Imelda Marcos Queen of Scarves


Alexandra Du Sold
Founder & Creative Director of APOCCAS | Sustainable Luxury Textiles; Social Entrepreneur & Venture Philanthropist

My name is Alexandra Du Sold and I am a social entrepreneur. It sounds like the opening line to a twelve-step programme, doesn’t it? Well, truth be told, there are some similarities to recovery here. In my case, launching APOCCAS was a way to "recover" from a professional life that wasn’t truly feeding my soul.

APOCCAS came to me whilst I was on sabbatical from a demanding job in finance – hedge funds actually. In the aftermath of the 2008 crisis, I decided to fight stagnation and emptiness with a massive life change. So I flung myself outside my comfort zone and headed out to Bali and turned myself onto my head for six months – quite literally. I stood still and let myself be inspired. Visits to nearby indigo-dye village communities revived my childhood delight for colours and textiles. My quest for added handloom sophistication pointed to Ancient Siam’s master weavers.

Watching them work with unparalleled dedication and pride, I became infatuated with learning about how silk and cotton are farmed and woven and the intricate artisanal skill sets associated with the ancient ways. This re-ignited in me a deeply held passion for cuddly neck warmers that I had put in a box, tucked away and forgot about as I went along with my day-to-day at breakneck speed with barely the opportunity to breathe. The fact that I accidentally owned an Imelda Marcos collection of scarves had gone completely unnoticed.

I knew that I didn’t want to return to London to pick up a career that seemed like it belonged to a different me, a “past“ me. I knew that I wanted to pursue a different vocation, something I could turn into my own legacy of true values I wanted in my life – happiness and livelihood for all, a voice for the greater good.  The decision to begin creating a business that upheld a moral compass to lead was a no brainer for me. I began to look at ways APOCCAS could operate on what I call the four pillars. The brand’s philosophy embraces women’s empowerment, sustainability, heirloom luxury and “feel-goodism”. Remarkably, an APOCCAS scarf is living proof that this can be done.

APOCCAS is in the early start-up stage bringing with it the ultimate challenge: to be all things at once. Luckily, ‘I’ have become ‘we’ since I’ve put together a small but perfectly formed London team to lend APOCCAS the much needed voice to access a global marketplace, be that via traffic to our website, or, more recently, through an overwhelmingly successful crowdfund campaign on Indiegogo. Endorsements of this nature are fantastic; they provide the fuel for more action-packed adventure; this time we’re off head first into another awareness-raising campaign for the preservation of the Eri silkworm in the northern provinces.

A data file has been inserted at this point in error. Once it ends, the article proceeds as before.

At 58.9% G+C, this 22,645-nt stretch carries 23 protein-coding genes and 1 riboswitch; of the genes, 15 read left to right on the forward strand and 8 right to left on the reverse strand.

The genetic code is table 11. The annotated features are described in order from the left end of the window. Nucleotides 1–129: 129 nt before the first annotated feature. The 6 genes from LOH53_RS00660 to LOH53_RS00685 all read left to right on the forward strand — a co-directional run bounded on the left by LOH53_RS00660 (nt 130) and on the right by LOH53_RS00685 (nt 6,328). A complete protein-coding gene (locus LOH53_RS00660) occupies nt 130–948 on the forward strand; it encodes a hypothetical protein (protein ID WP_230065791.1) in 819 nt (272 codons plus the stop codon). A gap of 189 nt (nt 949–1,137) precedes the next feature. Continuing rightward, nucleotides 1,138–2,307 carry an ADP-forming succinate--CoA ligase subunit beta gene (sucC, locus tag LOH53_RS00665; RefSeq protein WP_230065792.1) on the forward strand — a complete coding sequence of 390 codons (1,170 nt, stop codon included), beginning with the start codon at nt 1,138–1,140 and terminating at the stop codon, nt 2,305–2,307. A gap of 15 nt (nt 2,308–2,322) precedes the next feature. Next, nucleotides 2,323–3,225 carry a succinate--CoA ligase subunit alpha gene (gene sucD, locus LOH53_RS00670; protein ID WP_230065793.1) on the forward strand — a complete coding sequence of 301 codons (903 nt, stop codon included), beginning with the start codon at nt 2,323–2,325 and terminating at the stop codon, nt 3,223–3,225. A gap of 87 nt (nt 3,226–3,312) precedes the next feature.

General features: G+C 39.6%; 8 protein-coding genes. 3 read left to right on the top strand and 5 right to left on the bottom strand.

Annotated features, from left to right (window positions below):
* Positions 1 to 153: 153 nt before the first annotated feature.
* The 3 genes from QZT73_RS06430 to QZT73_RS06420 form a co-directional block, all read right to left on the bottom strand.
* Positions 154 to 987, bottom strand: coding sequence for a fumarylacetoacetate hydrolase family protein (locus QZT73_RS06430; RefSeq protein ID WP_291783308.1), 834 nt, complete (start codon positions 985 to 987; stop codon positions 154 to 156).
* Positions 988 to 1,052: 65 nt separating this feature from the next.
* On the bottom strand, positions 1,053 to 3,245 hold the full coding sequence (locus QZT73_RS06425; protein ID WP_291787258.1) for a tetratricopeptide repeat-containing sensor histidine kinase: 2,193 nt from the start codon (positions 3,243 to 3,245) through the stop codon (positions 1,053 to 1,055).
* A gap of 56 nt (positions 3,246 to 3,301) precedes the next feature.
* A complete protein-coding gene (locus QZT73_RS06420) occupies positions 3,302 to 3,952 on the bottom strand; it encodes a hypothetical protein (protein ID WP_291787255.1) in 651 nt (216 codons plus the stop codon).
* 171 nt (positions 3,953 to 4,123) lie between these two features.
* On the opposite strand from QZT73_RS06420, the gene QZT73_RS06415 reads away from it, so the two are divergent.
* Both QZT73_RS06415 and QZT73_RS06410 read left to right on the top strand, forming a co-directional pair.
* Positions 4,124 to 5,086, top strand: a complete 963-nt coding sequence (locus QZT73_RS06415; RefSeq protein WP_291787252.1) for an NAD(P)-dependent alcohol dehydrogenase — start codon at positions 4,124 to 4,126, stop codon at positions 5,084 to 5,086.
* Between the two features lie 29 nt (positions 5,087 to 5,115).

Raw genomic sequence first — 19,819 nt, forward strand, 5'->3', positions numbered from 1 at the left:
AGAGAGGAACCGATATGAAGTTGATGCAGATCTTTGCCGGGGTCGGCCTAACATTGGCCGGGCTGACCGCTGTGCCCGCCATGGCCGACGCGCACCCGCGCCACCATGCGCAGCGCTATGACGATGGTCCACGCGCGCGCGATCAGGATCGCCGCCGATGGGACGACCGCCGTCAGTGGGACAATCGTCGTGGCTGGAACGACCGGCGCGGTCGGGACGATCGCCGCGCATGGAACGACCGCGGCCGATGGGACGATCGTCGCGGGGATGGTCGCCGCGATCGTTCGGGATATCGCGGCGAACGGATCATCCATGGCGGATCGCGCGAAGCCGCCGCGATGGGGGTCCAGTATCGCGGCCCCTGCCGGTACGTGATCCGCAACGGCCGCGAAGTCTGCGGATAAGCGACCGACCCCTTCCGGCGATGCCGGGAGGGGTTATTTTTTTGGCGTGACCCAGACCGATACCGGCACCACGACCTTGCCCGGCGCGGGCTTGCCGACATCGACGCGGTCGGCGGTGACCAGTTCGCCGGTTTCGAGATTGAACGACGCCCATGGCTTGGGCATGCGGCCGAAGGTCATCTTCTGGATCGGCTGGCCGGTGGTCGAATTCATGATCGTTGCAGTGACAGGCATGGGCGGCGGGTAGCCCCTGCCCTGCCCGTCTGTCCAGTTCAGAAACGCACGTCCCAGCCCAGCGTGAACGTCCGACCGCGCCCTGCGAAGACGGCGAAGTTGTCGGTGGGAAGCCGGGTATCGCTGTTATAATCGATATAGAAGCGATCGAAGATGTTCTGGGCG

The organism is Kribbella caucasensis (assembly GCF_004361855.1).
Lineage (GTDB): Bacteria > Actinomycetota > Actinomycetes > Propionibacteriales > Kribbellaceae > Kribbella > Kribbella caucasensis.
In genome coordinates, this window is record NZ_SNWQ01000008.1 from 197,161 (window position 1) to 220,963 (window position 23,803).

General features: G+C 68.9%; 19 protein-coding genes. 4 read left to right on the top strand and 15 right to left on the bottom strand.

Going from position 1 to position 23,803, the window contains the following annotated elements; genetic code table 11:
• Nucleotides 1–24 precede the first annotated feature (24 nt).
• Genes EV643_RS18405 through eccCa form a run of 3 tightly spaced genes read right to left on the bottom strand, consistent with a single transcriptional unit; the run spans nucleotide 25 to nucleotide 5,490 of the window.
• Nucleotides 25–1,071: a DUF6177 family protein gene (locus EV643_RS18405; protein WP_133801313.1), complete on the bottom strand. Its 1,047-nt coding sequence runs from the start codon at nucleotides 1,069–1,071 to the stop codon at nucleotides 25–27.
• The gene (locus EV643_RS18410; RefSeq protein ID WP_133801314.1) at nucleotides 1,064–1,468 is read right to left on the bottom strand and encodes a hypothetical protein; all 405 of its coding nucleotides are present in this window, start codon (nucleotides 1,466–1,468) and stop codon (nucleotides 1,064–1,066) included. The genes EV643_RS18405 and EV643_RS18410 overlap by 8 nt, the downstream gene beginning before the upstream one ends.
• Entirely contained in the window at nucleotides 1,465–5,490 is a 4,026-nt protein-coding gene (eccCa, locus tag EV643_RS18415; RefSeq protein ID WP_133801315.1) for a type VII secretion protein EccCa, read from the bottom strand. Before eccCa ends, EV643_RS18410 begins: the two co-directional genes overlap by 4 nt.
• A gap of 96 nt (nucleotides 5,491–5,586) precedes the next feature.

In 2010, if you had asked me where I saw myself in three years, I never would have imagined in my wildest dreams that I’d ever trade a metropolitan desk for the far-flung villages of Thailand.  But as sentient beings, we come to a point in our lives where we need to be true to ourselves - and that takes a lot of strength and courage. It is absolutely terrifying to look yourself in the mirror and ask “but what will people think?”. The answer is: it doesn’t matter, what matters is truth.  Shakespeare said it best “To thine own self be true”. For me, success was no longer about the high life and its accoutrements, I wanted something more and so now measuring my success as a changemaker is based in how much my business gives back to others. APOCCAS advocates trade, not aid. By cutting out the middlemen and working directly and fairly with women artisans, it has turned the traditional model of ‘doing business’ on its head. We go to great lengths to ensure our product is environmentally friendly by using organics and botanical dyes. An APOCCAS scarf is the exact opposite of disposable, fast fashion. It may not come (factory) cheap but that’s because it’s a handmade luxury item that won’t go to landfill but rather be passed down the generations – it’s an heirloom that encompasses empowerment, compassion and beauty all at once and for all.

First published on 28 Jan 2014 at Zars Media: Recognising and Celebrating Working Women